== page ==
Trade Takeout for Homemade: Three Tips for Fast, Frugal, Flavorful Pizza from Scratch (Recipe Included)

Got local pizza delivery on speed dial? No guilty confession needed. Takeout pizza makes a quick, hot meal that pleases just about anyone in your family. But the price of convenience starts to add up – especially in today’s economy. And as fat counts seep into the cardboard and our arteries – not to mentioned unmentioned preservatives – our guilt starts kicking in. Add in the fossil fuel for those delivery cars, and we know we should be cooking up some alternatives.

Take your pizza quality up a notch while keeping money in your wallet by starting to make pizza at home. While pizza may seem complicated, with a little planning and thought, you can whip up gourmet-quality creations faster than that delivery car can pull into your driveway.

Here are some easy, cheesy starter tips:

1. Plan Ahead
Coming home starving is not the time to decide to make pizza. That’s when the fingers start dialing delivery. Decide what day of the week you’ll have pizza for supper and add those ingredients to your shopping list. Better yet, designate a certain day of the week as “pizza night” and you can add those ingredients to the staples you always have in your pantry.

2. Prep Before You’re Hungry
Coming home starving is not the time to decide to make pizza. Repeat. Spare yourself the temptation to fall for delivery by pre-assembling your ingredients the night before. Shred the cheese, cut up and cook any vegetables, make the dough (The Quick Pizza Recipe below uses a super easy dough that doesn’t use yeast or need time to rise). This way, all you have to do is roll out the dough and add the toppings to get supper in the oven. Pizza will be on the table in a half hour or less.

3. Buy Quality Ingredients
Put some of the money you’re saving by trading out takeout into investing in decent ingredients. I’m fortunate where I live in Wisconsin, as I’m surrounded by high-quality cheese options. I’ve realized that, while I may pay more for a premium cheese, it is richer in flavor and therefore I don’t need to use as much.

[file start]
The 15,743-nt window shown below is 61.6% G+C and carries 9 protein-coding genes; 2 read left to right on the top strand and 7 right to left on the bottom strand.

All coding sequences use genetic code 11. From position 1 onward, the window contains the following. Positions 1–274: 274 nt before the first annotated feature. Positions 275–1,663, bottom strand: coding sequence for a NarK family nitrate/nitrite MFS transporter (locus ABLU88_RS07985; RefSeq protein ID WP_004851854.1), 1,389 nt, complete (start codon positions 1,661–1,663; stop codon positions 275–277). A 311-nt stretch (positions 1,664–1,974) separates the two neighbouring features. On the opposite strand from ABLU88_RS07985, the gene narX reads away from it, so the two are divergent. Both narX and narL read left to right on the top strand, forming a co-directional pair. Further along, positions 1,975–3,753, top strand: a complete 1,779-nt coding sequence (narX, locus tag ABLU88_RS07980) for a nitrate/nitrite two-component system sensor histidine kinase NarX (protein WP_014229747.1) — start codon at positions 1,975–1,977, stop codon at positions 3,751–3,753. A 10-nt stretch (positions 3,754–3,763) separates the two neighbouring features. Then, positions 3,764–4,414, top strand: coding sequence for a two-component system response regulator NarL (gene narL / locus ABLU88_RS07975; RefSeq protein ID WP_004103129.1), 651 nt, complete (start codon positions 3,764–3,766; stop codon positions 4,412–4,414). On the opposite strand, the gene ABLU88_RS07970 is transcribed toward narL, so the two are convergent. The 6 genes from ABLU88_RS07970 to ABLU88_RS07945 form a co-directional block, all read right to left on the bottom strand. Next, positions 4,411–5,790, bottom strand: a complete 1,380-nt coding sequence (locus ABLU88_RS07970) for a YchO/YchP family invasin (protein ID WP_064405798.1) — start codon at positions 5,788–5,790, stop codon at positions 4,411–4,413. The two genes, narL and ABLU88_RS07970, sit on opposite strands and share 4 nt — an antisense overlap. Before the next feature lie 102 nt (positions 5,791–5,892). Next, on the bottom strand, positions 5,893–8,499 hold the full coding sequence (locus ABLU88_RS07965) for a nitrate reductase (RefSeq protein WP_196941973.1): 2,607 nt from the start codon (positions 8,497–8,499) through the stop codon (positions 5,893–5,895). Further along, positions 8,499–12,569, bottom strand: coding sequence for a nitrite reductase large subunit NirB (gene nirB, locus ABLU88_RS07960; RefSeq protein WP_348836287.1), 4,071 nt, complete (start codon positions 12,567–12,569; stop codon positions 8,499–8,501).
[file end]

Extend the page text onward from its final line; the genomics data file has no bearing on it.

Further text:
Here’s a favorite recipe from our farm cookbook, Edible Earth: Savoring the Good Life with Vegetarian Recipes from Inn Serendipity.


Quick Pizza
2 c. all-purpose flour
½ c. whole wheat flour
1 ½ t. baking powder
½ t. salt
¼ c. butter (½ stick), chilled and cut into pieces
1 c. milk
2 c. tomato sauce
Pizza toppings of choice (cheese, veggies, etc.)

* Place the two flours, baking powder and salt into the container of a food processor and pulse until mixed. Drop in the butter pieces and pulse until large crumbs form.
* With the motor running, pour in the milk and process just until a clump of dough forms.
* Scrape the dough onto a lightly floured surface. Form 4 balls. Roll out each ball with a lightly floured rolling pin into an 8-inch circle.
* Place two circles on a greased baking sheet (if you have a baking stone, that works very well with these pizzas). Top with tomato sauce and the toppings of your choice and bake at 450 degrees for 12 to 15 minutes or until golden on top and bottom. Peek underneath the crust to make sure it’s golden brown.

Yield: 4 pizzas.

Photo credit: John Ivanko

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About the Author

Lisa Kivirist embodies the growing “ecopreneuring” movement: innovative entrepreneurs who successfully blend business with making the world a better place. Lisa is co-author, with her husband, John Ivanko, of Rural Renaissance: Renewing the Quest for the Good Life, capturing the American dream of farm living for contemporary times. Her latest release, ECOpreneuring: Putting Purpose and the Planet Before Profits is a compact, dynamic tool kit for a fresh approach to entrepreneurial thinking, blending passion for protecting and preserving the planet with small business pragmatics. As a W.K. Kellogg Food & Society Policy Fellow and Director of the Rural Women's Project, Lisa champions a voice for women farmers and rural ecopreneurs through media, speaking and advocacy work. Lisa runs the award-winning Inn Serendipity Bed and Breakfast in southwest Wisconsin, completely powered by renewable energy and considered amongst the “Top Ten Eco-Destinations in North America.” Her culinary focus on local and seasonal cuisine – with most ingredients traveling less than 100 feet from her organic gardens to B&B plates – earned recognition in publications from Vegetarian Times to Country Woman and inspired her cookbook, Edible Earth: Savoring the Good Life with Vegetarian Recipes from Inn Serendipity. In addition to feature writing for publications such as Hobby Farm Home, Mother Earth News and Wisconsin Trails, Lisa is the lead writer for Renewing the Countryside, a non-profit organization showcasing rural entrepreneurial and agricultural success stories. Lisa also penned Kiss Off Corporate America: A Young Professional’s Guide to Independence. Lisa shares her farm with her husband, their young son, a 10kw wind turbine and a colony of honeybees.
  • I also have a pizza stone which you can buy at the store for about 15 USD which I think is the best thing to making a homemade pizza. Without it, you will get overdried and way to crispy crust.

    My family makes pizza all the time and we use only the healthiest and freshest ingredients.

    Plus my wife cannot eat gluten so we can buy gluten free crusts in the store and make a healthy alternative at home.

  • rachel

    My new favorite thing is homemade pizza made with indian simmer sauces instead of tomato sauce top with cheese and veggies and cook just like regular pizza.

    These are some of the simmer sauces you can use:

    Try topping the pizza with the suggested ingredients for the sauce – delicious!

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